'Abd al-Malik, who came to promience during the second civil war of early Islam, ruled the Islamic empire from 692 until 705. Not only did he successfully suppress rebellion within the Muslim world and expand its frontiers, but in many respects he founded the empire itself. By about 700, the forms of a new realm which stretched from North Africa in the west to Iran in the east had taken clear shape with 'Abd al-Malik at its head.
This book covers the beginnings and rise to power of this immensely influential caliph, as well as his religious policies and innovations, (including the Dome of the Rock, the oldest surviving monumental building erected by the Muslims), his fiscal, administrative and military reforms, and finally, his legacy for later Muslims.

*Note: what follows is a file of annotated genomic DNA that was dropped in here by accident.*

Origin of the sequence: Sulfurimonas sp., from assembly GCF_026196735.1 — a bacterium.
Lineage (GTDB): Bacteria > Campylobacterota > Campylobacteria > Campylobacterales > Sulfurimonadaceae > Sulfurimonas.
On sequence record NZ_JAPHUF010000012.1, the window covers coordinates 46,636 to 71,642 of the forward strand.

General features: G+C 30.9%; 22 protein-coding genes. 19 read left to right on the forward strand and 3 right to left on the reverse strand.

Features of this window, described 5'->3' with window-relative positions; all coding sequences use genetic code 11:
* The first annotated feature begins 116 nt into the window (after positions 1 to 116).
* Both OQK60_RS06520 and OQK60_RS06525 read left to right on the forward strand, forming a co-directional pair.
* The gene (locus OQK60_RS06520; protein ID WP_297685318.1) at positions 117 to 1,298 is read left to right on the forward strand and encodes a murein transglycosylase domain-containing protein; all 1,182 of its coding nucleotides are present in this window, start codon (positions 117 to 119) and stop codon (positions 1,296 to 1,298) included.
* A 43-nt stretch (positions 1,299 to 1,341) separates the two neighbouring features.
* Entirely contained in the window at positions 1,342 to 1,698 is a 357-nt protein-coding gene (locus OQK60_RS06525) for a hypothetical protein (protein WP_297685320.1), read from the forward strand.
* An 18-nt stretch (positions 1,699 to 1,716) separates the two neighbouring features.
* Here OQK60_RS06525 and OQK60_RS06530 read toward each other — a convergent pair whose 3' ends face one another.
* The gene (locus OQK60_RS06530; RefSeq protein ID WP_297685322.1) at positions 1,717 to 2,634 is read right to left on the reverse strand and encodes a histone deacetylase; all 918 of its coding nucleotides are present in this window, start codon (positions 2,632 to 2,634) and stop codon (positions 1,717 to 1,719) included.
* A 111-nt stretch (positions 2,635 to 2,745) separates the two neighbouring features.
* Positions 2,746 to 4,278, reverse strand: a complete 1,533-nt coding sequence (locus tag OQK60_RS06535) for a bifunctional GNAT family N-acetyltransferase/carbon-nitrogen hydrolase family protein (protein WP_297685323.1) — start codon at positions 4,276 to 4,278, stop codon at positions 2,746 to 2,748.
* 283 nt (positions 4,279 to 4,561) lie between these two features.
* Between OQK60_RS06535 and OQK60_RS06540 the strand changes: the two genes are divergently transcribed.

"Any reader, whether coming to 'Abd al-Malik for the first time or already familiar with some of the evidence and literature pertaining to him, will find this book rewarding."
– International Journal of Middle East Studies
"This book is great. It combines crystal-clear writing with original and tightly argued ideas. Some of the more complex issues of early Islamic history are (seemingly) effortlessly elucidated for the benefit of students and scholars alike."
– Adam Silverstein - Lecturer in Islamic History, Oxford University
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More books in this series: Makers of the Muslim World